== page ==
Prelit Tree, wires cut

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  #1  
Old 12-15-06, 02:30 PM
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Prelit Tree, wires cut

When my better half started to unpack the artificial pre lit Christmas
tree she evidently cut through a strand of wires while opening one of the
boxes (one row of branches packed per box) with a pair of scissors. Each row of branches on this tree has one string of lights specific to the branch size on that row. Each has a male and female plug end so that one row may be plugged into the next (up to 3 are strung together, and each
run of three plugs into a special extension cord attached to the
trunk (pole) of the tree).

At the point the wires were cut there are 3 wires (all green of course),
while at each plug end there are only 2 wires. I can twist and solder the
cut wires, insulate with shrink tube and electrical tape. But how can I
determine which wire to connect to which (remember they are all green)?

Since the light strings are all tailored to the branches I'd prefer to reconnect
the cut wires rather than get a generic string and try to remove the old
lights and add the generic ones. I would back off however if this presents
a safety issue.

Regards,
Jim

PS: Urgent, only 10 more days to Christmas
 
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  #2  
Old 12-15-06, 02:51 PM
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Please ignore.
 

Last edited by ibpooks; 12-15-06 at 02:53 PM. Reason: Mis-read the original post
  #3  
Old 12-15-06, 03:13 PM
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You are going to have to go by trial and error, unless you can figure it out by looking at the other branches.
 
  #4  
Old 12-15-06, 03:22 PM
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Prelit Christmas Tree, fixing cut wires.

What might I expect as I go through combinations? I'm up to
making the connections and testing each. If all the lights
glow at the same intensity can I assume I've gotten it back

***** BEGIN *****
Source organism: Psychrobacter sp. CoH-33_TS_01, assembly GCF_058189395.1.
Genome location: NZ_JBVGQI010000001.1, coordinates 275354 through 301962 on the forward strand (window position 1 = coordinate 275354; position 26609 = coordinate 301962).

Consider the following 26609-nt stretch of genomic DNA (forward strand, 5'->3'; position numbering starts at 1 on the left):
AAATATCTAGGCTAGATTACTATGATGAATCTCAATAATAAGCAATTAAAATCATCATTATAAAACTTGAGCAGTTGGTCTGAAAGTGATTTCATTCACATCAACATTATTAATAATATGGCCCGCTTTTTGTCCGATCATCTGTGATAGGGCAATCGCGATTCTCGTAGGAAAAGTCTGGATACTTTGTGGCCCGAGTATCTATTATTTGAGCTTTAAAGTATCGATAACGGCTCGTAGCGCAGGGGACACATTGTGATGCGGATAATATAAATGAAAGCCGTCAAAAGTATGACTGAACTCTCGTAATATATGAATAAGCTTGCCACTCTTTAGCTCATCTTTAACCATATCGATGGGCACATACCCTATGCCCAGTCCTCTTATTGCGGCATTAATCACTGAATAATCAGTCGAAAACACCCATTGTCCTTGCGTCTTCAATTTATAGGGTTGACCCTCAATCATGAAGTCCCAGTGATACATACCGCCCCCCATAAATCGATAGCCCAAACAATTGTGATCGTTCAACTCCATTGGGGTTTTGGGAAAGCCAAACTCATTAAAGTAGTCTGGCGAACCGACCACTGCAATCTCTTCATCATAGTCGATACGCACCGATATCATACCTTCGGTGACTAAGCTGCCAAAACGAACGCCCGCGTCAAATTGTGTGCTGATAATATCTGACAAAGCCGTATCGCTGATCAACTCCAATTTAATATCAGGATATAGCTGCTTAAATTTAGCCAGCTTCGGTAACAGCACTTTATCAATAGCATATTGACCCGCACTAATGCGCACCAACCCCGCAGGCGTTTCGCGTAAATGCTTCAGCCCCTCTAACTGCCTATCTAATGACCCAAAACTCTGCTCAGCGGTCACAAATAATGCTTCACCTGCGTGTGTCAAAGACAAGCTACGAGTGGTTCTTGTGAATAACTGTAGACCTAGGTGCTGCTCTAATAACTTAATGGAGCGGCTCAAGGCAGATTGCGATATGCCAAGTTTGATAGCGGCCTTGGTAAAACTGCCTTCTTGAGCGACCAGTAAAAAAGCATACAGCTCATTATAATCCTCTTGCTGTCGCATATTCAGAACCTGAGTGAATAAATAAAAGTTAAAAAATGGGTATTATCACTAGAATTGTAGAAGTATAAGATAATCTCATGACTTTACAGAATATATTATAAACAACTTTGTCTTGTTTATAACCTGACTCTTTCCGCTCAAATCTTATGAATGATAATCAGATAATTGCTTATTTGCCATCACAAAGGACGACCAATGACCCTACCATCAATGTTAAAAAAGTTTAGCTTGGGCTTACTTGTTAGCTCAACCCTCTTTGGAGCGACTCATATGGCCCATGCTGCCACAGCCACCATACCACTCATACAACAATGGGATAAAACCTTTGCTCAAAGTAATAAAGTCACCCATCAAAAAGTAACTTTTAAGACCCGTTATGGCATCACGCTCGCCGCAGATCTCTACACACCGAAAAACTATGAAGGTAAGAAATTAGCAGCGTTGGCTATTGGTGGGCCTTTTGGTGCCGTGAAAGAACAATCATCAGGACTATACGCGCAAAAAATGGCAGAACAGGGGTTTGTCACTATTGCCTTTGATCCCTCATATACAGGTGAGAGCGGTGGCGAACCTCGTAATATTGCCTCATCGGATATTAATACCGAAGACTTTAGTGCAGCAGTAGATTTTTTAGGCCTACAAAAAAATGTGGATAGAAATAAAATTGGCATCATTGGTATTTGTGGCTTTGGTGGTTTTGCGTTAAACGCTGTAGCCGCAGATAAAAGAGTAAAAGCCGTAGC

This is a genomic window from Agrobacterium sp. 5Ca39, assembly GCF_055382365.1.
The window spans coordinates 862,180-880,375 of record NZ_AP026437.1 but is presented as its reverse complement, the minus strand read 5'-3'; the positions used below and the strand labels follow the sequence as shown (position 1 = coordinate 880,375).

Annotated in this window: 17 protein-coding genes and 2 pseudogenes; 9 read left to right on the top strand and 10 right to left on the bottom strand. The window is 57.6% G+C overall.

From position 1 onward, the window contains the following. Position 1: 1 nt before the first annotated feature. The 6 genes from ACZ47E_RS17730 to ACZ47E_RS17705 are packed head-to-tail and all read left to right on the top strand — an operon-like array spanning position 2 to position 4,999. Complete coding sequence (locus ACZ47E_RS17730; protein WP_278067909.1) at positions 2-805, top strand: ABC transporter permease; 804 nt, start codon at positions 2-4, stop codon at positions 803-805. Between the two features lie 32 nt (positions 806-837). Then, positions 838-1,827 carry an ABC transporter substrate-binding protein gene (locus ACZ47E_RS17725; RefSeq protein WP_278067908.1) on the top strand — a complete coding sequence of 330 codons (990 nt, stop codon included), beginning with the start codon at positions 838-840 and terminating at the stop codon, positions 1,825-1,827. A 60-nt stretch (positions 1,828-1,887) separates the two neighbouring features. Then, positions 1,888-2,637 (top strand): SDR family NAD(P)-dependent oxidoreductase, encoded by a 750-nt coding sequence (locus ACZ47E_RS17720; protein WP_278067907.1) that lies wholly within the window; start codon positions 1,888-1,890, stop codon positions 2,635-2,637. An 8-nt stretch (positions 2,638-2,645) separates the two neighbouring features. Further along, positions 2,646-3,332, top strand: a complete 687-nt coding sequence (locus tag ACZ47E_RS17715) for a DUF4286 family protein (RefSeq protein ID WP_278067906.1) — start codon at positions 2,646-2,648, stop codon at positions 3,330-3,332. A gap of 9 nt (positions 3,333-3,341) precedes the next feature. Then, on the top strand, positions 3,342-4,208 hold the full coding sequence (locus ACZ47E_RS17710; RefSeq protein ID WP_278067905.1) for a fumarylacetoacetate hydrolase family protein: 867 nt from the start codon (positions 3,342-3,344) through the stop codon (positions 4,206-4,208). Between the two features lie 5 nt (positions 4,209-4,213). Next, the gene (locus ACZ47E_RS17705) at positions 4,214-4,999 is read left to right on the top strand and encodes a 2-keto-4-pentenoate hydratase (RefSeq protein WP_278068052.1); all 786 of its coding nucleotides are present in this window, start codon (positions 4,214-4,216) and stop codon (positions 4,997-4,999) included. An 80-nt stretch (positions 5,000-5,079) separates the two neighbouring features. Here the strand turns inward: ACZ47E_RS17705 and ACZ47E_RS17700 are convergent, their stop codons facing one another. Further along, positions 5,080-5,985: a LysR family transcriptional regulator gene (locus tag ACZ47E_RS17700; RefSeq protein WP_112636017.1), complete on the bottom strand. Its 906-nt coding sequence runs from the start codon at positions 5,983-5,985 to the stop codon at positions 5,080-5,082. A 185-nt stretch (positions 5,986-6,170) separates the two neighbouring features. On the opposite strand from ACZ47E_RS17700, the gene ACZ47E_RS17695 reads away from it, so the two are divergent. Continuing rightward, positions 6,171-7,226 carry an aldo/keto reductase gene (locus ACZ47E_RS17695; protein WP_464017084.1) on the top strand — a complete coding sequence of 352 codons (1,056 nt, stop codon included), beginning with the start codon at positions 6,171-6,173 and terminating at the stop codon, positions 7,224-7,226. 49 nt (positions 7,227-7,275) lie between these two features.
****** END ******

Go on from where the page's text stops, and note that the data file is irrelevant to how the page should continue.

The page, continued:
together correctly? None of the plugs seem to be polarized,
so what will happen if I don't get neutral to neutral on a trial?

I'm guessing that the lights have been divided into two
circuits in order to get the correct voltage in each set
of series connected bulbs. That's 2 wires and I would
think the third should be a neutral. But is that how wiring
these end to end strings is really done? I'm getting myself
confused by thinking too much. I'll just start trying the
combinations and see what happens.
 
  #5  
Old 12-15-06, 03:36 PM
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Can you tell anything by looking at the connections of the lights to the wires? Are any of the wires marked in ANY way? Do you have a multimeter? You may be able to tell how to connect the wires by measuring with a multimeter.

You have discovered one of the reasons to avoid pre-lit trees. They look great when they work, but when they get damaged or eventually just wear out, you are stuck with no light. And they ALL eventually wear out. How quickly depends on how well built it was in the first place.
 
  #6  
Old 12-15-06, 04:05 PM
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Prelit Christmas Tree, fixing cut wires.

Yes, I do have a multi-meter. I've been able to identify
1 wire that is connected to one side of the plug. I can do
the same on the other side, identifying 1 wire that is connected
to 1 side of the socket (female plug). I haven't determined much
else for the other 2 wires. On one side of the cut the other 2
wires are connected to each other, either at the plug or at
one of the bulb sockets. On the other sid of the cut I can't
tell much at all. Tracing the wires is near impossible. They
are wound around he wire branches, and covered in many
places with a brown binding. Anything specific I should use
the multi-meter (other than conductivity) to test for?
 
  #7  
Old 12-15-06, 04:10 PM
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Compare the cut wires to the plug connections on another branch..
 
  #8  
Old 12-15-06, 07:27 PM
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Prelit Christmas Tree, fixing cut wires.

I drew myself a diagram of how I thought series lights, with
plug at both ends, would be wired. I couldn't make it fit with
the multi meter readings I had gotten.

(Sorry I'm editing the diagram. it looks ok under edit, but not when viewing after posting)